It’s important to have adequate stock of medicines as per the physician’s prescription and also provide steam inhaler, pulse oximeter, thermometer, nebuliser inside the room. It’s very critical to ensure the proper dosage of medicines at an appropriate time as per instructions of the treating doctor. It’s very important to teach the patient regarding the right technique of recording temperature, oxygen saturation and educate them regarding the use of nebuliser and steam inhaler. Its also paramount not to stop the medicines of any comorbid illness as diabetes, hypertension, tuberculosis, chronic kidney lung, liver or heart diseases. It’s pertinent to keep in touch with the doctor and to keep a watch on worsening parameters to avoid delay in hospitalisation if the need arises.

Please ensure to keep their belongings in the room as clothes, extra hand towels and towels, disposable tissues, comfortable inner and nightwear, bed sheets and pillow covers, thin blankets etc. Don’t forget to keep a laptop, mobile phone, music players, sockets, chargers, note pad, pens, pencils, drawing sheets, guitar etc. for the entertainment of patient. It’s also important to provide ample handwash, sanitisers, soap dish, shampoo, washing brush, vim bar, scotch brite, washing bar, washing powder, Dettol, comb, mirror, tissues, disposable bags, broom, mop etc.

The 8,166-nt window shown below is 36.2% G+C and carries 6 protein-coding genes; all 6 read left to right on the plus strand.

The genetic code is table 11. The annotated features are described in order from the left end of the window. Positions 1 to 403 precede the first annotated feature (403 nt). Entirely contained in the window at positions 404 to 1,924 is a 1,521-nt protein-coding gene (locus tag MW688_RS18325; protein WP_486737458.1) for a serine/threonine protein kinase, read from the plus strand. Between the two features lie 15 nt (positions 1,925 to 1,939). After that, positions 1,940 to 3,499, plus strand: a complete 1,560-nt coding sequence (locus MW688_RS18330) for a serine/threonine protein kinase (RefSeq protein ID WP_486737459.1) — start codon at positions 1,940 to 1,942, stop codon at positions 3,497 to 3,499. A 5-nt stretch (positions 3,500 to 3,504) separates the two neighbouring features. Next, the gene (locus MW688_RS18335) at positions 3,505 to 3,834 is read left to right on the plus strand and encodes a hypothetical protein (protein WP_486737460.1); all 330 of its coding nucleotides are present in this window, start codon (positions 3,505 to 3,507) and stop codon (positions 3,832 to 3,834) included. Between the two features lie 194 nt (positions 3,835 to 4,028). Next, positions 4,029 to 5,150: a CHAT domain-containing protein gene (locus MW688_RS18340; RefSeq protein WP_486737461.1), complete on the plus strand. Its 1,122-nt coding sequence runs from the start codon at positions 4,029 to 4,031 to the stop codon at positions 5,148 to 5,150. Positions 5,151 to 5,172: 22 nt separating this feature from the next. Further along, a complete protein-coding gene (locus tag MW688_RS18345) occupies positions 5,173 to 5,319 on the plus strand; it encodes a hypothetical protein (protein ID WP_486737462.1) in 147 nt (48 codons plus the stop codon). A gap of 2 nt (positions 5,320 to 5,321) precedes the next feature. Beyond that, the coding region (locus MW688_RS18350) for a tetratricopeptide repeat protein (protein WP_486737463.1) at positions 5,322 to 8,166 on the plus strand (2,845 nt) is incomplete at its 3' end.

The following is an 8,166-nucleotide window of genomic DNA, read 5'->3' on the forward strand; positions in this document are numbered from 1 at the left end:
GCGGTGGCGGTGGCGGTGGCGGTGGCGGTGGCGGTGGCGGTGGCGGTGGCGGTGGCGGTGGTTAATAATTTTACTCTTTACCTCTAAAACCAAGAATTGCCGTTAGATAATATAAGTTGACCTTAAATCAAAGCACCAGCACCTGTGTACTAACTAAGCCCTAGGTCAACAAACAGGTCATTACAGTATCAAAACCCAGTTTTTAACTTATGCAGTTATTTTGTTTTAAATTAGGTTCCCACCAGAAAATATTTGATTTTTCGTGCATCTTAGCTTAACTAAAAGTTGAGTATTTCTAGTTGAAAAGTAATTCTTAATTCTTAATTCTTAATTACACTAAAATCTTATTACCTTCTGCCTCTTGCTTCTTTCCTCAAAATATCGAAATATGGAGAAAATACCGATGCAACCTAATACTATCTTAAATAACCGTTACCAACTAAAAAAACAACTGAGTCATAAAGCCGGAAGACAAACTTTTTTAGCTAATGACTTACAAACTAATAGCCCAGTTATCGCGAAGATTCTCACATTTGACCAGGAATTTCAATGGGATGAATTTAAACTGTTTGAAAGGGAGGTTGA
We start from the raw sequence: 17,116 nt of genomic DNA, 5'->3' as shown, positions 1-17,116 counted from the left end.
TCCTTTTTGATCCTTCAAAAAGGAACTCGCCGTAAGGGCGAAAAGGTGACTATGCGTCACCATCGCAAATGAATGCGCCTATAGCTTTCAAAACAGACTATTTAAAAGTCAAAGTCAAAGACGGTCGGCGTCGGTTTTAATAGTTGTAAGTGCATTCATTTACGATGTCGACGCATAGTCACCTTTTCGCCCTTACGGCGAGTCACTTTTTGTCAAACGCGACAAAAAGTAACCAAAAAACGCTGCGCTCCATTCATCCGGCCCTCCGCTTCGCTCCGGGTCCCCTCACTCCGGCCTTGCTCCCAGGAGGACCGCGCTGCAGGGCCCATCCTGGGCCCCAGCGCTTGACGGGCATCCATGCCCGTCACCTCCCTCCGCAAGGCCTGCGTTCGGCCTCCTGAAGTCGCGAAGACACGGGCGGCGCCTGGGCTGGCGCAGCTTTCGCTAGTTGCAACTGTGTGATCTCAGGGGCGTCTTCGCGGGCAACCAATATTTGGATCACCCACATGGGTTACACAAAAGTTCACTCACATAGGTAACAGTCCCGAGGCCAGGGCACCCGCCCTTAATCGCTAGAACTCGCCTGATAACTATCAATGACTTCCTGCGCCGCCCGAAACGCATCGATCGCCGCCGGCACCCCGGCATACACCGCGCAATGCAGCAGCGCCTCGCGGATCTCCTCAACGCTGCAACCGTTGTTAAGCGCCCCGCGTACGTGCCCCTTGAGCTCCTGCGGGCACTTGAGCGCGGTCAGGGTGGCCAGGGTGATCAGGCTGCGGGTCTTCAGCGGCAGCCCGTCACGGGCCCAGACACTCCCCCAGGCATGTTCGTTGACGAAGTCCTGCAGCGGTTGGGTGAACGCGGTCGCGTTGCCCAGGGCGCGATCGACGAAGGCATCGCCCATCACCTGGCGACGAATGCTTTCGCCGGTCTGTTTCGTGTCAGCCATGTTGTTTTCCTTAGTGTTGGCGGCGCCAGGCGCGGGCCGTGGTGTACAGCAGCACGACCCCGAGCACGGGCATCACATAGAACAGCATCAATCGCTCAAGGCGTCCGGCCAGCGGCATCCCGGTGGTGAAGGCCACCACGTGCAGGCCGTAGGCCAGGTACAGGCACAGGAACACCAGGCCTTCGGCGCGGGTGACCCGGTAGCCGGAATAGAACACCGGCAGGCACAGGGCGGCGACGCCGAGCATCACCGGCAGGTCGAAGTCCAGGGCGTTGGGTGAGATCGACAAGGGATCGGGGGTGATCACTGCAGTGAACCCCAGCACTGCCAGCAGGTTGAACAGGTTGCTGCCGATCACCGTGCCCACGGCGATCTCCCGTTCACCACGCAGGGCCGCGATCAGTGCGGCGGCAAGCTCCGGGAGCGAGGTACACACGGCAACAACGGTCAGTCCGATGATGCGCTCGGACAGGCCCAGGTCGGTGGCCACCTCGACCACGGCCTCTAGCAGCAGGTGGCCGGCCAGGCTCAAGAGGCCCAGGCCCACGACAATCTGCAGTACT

It’s crucial to have physical distancing but please don’t do social distancing. Keep in touch with your near and dear ones through a phone call, video call and ensure that they don’t feel isolated or get depressed in isolation and feel loved and cared for. Try to cheer them up by giving positive reinforcement and positive messages and keep them away from negative news. Accept the person the way they are and don’t be judgemental as everyone has different ways of coping up with stress. Please learn to hear their voices over the noise of your own personal stress. The family chores can be divided between all the members of the family. The family can do group yoga or meditation sessions and also play online games. And a gentle request to please help someone in need when your patient has recovered by donating leftover medicines or medical equipment. Remember it’s a tough time but together we can sail through it.  Let’s spend our lives chasing the tiny moments of grace that hide in borrowed breaths and remember after every dark night the sun still shines. Wishing everyone a safe, speedy and complete recovery.

Stay home, stay safe!!

Dr. Indu Bansal Aggarwal, Director and Senior Consultant – Oncology, Radiation Oncology, Narayana Superspeciality Hospital, Gurugram

Narayana Health